The breathtaking rise in the number of start-up banks is finally showing signs of leveling off.

So far this year, 216 applications to insure a new bank or thrift have been filed with the Federal Deposit Insurance Corp. At this rate, 355 applications would be filed this year, 4% below last year. Since 1992, applications for insurance have increased an average of nearly 34% a year, according to the FDIC.

Industry experts attribute the slowdown to an oversaturation of new banks in some of the hottest markets.

Florida, with 21 applications pending, and Georgia, with 18, are still by far the leaders in projected start-ups. But the rate of growth is much smaller than in the past few years.

The Southeast, consultants said, is simply running out of the capital and qualified people needed to organize new banks.

"The banks that have opened simply have used up most of the resources that were available," said Richard P. Hunt, president of Kendrick, Pierce & Co., a Tampa-based consulting firm that specializes in start-ups.

"All of the good people have already been cherry-picked by other groups."

Mr. Hunt said the shortage of capital in Florida has forced him to be more selective in taking on new clients.

After watching three organizing groups within 50 miles of each other struggle to raise the necessary capital, he will now accept only clients whose boards of directors are willing to commit 40% of the start-up funds.

"I am telling people that if their boards are not confident they can put together the $6 million, they should probably not be starting a bank," he said.

Nationwide, other factors are tempering the enthusiasm for new banks, according to Arnold Danielson, a Rockville, Md.-based investment banker.

With stiff competition shrinking margins industrywide, new entrants into a market cannot afford to offer the high rates needed to entice new customers. What's more, his research shows that many de novos stop growing after a few years.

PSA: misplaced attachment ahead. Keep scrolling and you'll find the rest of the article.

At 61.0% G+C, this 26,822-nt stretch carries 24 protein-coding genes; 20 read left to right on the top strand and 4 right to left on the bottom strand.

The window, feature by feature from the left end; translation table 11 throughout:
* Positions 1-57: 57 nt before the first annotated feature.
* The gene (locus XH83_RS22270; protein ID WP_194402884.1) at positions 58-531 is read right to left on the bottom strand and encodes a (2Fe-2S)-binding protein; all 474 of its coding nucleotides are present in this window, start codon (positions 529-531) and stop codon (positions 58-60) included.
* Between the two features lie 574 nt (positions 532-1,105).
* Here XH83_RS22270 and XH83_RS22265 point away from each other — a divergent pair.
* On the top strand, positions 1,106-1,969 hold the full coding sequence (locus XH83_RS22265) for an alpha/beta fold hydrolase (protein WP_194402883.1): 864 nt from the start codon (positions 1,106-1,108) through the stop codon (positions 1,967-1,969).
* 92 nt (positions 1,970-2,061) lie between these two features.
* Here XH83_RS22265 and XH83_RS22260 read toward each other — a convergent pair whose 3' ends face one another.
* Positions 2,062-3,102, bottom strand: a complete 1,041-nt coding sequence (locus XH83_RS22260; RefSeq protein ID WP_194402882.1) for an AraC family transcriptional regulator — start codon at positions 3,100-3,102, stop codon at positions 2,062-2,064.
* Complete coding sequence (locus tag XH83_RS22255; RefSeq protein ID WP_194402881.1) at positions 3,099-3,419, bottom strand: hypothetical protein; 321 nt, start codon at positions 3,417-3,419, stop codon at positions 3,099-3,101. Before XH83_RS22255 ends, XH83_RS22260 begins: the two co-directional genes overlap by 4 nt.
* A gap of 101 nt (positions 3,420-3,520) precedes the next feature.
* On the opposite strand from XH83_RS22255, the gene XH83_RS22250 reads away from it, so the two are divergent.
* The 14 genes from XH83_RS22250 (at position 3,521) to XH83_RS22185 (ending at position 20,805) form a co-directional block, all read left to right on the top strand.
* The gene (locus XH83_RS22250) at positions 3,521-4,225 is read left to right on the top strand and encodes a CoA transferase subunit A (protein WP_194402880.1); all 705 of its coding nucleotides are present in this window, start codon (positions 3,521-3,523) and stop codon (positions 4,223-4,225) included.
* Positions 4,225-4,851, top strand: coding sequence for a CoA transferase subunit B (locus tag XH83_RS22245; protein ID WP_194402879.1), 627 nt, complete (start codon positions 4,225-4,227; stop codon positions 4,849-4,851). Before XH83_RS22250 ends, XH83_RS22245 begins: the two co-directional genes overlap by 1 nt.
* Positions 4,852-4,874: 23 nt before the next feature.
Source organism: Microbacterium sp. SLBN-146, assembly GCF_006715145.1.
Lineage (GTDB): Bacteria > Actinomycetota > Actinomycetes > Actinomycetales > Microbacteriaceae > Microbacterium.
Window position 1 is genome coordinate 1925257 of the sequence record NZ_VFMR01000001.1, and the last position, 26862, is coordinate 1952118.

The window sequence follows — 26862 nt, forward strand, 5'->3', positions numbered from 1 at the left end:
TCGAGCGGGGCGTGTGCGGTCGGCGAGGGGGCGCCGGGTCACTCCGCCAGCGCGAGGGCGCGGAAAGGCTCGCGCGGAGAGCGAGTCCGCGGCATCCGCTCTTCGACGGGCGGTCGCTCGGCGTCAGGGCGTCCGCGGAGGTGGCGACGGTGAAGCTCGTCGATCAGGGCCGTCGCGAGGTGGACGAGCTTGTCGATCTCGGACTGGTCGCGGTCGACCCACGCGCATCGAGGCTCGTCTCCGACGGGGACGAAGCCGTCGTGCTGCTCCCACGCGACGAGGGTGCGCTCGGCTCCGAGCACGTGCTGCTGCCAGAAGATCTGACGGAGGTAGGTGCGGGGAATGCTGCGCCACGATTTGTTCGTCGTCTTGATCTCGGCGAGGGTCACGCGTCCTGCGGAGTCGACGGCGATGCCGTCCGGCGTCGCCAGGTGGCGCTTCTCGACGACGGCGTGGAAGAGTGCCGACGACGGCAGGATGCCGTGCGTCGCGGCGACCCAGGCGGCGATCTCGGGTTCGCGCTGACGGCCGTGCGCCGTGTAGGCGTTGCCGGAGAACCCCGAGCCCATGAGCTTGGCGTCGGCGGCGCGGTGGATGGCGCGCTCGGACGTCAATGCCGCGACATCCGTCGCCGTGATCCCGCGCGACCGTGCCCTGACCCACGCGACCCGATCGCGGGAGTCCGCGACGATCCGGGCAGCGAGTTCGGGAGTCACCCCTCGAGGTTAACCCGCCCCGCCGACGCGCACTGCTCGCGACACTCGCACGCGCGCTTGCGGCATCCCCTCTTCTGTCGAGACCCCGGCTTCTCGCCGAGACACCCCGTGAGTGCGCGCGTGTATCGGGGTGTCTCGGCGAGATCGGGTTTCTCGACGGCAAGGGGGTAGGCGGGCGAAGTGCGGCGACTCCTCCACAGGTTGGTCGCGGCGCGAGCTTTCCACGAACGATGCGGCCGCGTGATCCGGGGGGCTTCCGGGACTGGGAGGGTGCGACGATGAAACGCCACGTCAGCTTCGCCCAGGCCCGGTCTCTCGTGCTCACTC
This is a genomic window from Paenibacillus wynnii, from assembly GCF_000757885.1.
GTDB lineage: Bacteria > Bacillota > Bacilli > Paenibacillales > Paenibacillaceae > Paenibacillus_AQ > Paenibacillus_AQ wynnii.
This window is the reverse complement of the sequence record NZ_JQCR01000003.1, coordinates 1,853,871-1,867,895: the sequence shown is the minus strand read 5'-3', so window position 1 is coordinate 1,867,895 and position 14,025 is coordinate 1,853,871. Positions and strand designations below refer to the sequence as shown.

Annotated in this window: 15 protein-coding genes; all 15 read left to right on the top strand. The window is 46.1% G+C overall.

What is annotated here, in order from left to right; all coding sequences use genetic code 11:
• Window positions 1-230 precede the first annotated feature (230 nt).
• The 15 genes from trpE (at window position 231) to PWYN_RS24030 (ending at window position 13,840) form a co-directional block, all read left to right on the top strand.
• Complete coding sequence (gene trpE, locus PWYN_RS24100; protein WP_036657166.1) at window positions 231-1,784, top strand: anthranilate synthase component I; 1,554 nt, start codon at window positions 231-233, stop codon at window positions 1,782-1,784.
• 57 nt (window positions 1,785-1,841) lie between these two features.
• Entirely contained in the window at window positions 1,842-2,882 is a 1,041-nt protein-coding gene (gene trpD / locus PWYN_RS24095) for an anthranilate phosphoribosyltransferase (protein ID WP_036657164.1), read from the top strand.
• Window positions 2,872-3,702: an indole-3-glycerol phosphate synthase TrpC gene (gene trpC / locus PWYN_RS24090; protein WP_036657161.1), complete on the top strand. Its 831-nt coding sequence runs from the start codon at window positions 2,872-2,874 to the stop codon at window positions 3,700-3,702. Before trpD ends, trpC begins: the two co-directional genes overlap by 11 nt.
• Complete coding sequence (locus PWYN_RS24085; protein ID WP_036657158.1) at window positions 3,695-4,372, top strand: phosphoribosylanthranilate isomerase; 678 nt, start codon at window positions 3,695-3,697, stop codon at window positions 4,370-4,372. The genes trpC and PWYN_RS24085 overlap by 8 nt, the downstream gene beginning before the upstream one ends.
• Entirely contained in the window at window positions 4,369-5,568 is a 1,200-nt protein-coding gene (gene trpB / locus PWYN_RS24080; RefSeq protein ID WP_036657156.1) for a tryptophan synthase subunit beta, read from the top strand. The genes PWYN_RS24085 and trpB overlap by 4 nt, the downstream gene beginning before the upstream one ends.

"The success record of start-ups is not sterling - far more do poorly than succeed," Mr. Danielson said. "Growing is not going to be easy."

To be sure, there still appears to be demand for new banks in some markets. Shenandoah Valley National Bank, in Winchester, Va., opened May 17 and has already grown to $25 million of assets. Its goal was to have $20 million of assets by the end of its first year.

It remains to be seen whether the slowdown is the beginning of a long-term trend. But for growth in new banks to continue, experts said, a new region is going to have to replace the Southeast as the engine.

The Midwest could be picking up some of the slack. Already this year, 16 groups have applied for insurance from Illinois, the only state besides Florida and Georgia with more than 10 applications. And Jim Grishaw, a senior vice president with Professional Bank Services Inc. in Louisville, Ky., said he expects more activity in the region.

He predicted that three recent high-profile merger announcements could encourage start-ups there much the same way NationsBank Corp.'s deal for Barnett Banks Inc. in 1997 spurred a wave of new banks in Florida.

In the past few months, First American Corp. in Nashville, Mercantile Bancorp in St. Louis, and CNB Bancshares in Evansville, Ind., have announced deals to sell to larger rivals.

"With all those mergers, there are a lot of inquiries," Mr. Grishaw said. "I don't know if it will ever get as hot as Florida has been, but I certainly see no sign of a slowdown here."

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